With the marriage of my parents, Sylvia Guttmann to Oskar Spitzer, on August 28,1937, the families I have been tracing on this blog are joined. Thanks to the success of their immediate forebears, the first generation of emancipated Austrian Jews, the members of the wedding party–pictured here in front of Vienna’s Neudeggergasse Synagogue–are all solid citizens of modern central Europe. Seen together with Sylvia’s 13-year-old sister Franziska, are the parents of the bride–Bruno Guttmann, the decorated war hero, and his wife Olga, daughter of Dr. Wettendorfer, avid promoter of Baden and its spa. Emma and Emanuel Spitzer, standing behind their son, continue the legacy of Emanuel’s father, David, back home in Poland. The tannery he founded in Skoczòw is now the most important business in town and the synagogue he helped build flourishes with their support.
What is ahead for the bride and groom? Sylvia, at twenty-two, is leaving her family, her urban life in Vienna, and all she is familiar with for a completely new (but comfortable) existence in a small town in another country. Oskar, eleven years older, a seasoned and worldly businessman, heir-apparent of the family concern, leaves behind his reputation as a ladies man to settle down.
A marriage is a vote of confidence in the future. But what could that future have looked like in the summer of 1937? Under Hitler, the situation of the Jews in Germany was growing worse every year. On the international scene, Mussolini had ignored the demands of the League of Nations and, in 1935, conquered Abyssynia. The following year, Germany broke the Locarno Treaty and re-militarized the Rhineland. After only minimal protests, England and France had acquiesced to both these infractions. There was civil war in Spain and Japan had launched the invasion of China. Closer to home, Kurt Schuschnigg, the leader of the single-party Austrian state, was being pressured by Hitler to placate the local Nazis.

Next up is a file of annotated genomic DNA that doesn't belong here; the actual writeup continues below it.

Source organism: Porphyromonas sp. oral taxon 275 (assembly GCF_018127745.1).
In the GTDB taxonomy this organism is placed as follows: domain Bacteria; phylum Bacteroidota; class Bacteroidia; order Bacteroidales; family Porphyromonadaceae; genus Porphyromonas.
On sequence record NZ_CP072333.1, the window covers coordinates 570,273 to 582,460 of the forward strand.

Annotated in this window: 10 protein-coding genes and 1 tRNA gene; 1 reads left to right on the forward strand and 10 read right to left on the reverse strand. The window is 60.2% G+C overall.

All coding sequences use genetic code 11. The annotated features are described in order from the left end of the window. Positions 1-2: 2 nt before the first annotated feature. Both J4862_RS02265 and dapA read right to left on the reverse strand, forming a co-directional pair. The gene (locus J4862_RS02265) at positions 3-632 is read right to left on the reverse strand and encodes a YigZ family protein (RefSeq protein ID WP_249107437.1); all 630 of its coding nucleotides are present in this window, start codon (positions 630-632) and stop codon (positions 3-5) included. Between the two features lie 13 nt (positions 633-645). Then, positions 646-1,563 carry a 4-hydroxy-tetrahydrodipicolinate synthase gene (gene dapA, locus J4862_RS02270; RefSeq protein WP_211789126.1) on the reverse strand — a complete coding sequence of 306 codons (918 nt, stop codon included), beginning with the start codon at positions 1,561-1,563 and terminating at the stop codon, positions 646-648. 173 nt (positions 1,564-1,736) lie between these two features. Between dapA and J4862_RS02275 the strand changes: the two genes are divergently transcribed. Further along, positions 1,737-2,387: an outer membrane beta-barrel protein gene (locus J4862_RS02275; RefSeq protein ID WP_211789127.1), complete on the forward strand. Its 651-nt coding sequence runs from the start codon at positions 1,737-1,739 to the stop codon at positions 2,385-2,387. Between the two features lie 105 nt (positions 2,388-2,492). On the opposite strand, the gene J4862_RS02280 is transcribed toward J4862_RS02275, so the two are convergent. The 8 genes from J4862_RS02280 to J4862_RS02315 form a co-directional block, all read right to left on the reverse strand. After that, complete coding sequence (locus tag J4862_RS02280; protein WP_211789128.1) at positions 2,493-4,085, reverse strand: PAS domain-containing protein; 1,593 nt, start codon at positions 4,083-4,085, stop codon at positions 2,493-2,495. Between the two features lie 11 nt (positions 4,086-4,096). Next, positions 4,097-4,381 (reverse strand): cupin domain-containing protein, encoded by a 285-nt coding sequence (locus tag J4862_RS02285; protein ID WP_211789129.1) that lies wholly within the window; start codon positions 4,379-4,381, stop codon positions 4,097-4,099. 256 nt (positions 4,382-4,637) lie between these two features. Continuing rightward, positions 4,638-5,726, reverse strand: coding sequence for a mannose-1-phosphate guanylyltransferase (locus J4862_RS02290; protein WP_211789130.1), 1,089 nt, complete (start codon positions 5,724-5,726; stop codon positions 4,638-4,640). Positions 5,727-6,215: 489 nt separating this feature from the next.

1937 was the last year it was possible to sustain some hope. War did not yet seem inevitable. In May, Neville Chamberlain, a politician obsessed with keeping the peace, became Prime Minister of Great Britain. At the same time, France, under the leadership of Lèon Blum, focused on a policy of rapprochement with Germany to encourage its participation in the ambitious Exposition Internationale des Arts et Techniques dans la Vie Moderne, a world’s fair to be held in Paris from May to November. A visit to the Exposition was the highlight of Sylvia and Oskar’s honeymoon trip to the French capital.
It is only in hindsight that the signs of impending doom could be read at the Expo. The monolithic pavilions of the U.S.S.R. and the German Reich, built on a larger scale than any of the other national contributions, faced off at the very beginning of the pedestrian esplanade. The 78-foot high sculpture of a Russian couple striding into space–worker and peasant woman waving aloft the hammer and sickle–confronted the giant eagle holding the swastika in its claws atop Germany’s towering column. And on display in Spain’s Pavilion was Picasso’s Guernica —the artist’s response to the very recent bombing of civilians in the small Basque town by a squadron of the German Luftwaffe. That drastic image of naked terror was a prescient vision of what was to come.